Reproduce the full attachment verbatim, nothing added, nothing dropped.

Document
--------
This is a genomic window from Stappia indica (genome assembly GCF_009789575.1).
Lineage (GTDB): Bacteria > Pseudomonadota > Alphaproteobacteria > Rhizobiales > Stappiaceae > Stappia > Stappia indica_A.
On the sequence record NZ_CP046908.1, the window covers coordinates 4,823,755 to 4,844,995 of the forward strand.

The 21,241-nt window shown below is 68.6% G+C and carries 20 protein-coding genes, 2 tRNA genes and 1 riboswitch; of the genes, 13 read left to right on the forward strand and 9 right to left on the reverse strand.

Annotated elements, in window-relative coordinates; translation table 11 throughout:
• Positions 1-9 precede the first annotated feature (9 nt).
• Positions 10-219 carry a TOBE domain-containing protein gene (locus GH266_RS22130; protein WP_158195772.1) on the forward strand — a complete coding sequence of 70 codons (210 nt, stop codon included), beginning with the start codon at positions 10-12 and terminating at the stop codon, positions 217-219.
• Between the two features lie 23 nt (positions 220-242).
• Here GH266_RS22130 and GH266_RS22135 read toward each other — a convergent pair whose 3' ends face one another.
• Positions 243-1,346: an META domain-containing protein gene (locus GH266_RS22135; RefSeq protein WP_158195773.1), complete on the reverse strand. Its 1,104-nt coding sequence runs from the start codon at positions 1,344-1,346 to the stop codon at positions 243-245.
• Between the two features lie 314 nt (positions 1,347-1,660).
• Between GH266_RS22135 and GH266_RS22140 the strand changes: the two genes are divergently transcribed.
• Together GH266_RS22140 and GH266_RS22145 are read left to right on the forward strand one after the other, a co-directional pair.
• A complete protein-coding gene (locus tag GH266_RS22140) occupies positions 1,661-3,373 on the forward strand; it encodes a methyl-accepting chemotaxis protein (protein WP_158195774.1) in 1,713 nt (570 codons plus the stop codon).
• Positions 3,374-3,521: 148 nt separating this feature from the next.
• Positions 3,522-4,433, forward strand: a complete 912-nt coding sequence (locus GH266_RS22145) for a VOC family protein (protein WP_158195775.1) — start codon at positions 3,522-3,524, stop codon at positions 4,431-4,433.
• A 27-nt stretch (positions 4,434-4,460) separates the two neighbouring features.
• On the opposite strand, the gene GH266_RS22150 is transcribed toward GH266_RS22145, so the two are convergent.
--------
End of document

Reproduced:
This is a genomic window from Stappia indica (genome assembly GCF_009789575.1).
Lineage (GTDB): Bacteria > Pseudomonadota > Alphaproteobacteria > Rhizobiales > Stappiaceae > Stappia > Stappia indica_A.
On the sequence record NZ_CP046908.1, the window covers coordinates 4,823,755 to 4,844,995 of the forward strand.

The 21,241-nt window shown below is 68.6% G+C and carries 20 protein-coding genes, 2 tRNA genes and 1 riboswitch; of the genes, 13 read left to right on the forward strand and 9 right to left on the reverse strand.

Annotated elements, in window-relative coordinates; translation table 11 throughout:
• Positions 1-9 precede the first annotated feature (9 nt).
• Positions 10-219 carry a TOBE domain-containing protein gene (locus GH266_RS22130; protein WP_158195772.1) on the forward strand — a complete coding sequence of 70 codons (210 nt, stop codon included), beginning with the start codon at positions 10-12 and terminating at the stop codon, positions 217-219.
• Between the two features lie 23 nt (positions 220-242).
• Here GH266_RS22130 and GH266_RS22135 read toward each other — a convergent pair whose 3' ends face one another.
• Positions 243-1,346: an META domain-containing protein gene (locus GH266_RS22135; RefSeq protein WP_158195773.1), complete on the reverse strand. Its 1,104-nt coding sequence runs from the start codon at positions 1,344-1,346 to the stop codon at positions 243-245.
• Between the two features lie 314 nt (positions 1,347-1,660).
• Between GH266_RS22135 and GH266_RS22140 the strand changes: the two genes are divergently transcribed.
• Together GH266_RS22140 and GH266_RS22145 are read left to right on the forward strand one after the other, a co-directional pair.
• A complete protein-coding gene (locus tag GH266_RS22140) occupies positions 1,661-3,373 on the forward strand; it encodes a methyl-accepting chemotaxis protein (protein WP_158195774.1) in 1,713 nt (570 codons plus the stop codon).
• Positions 3,374-3,521: 148 nt separating this feature from the next.
• Positions 3,522-4,433, forward strand: a complete 912-nt coding sequence (locus GH266_RS22145) for a VOC family protein (protein WP_158195775.1) — start codon at positions 3,522-3,524, stop codon at positions 4,431-4,433.
• A 27-nt stretch (positions 4,434-4,460) separates the two neighbouring features.
• On the opposite strand, the gene GH266_RS22150 is transcribed toward GH266_RS22145, so the two are convergent.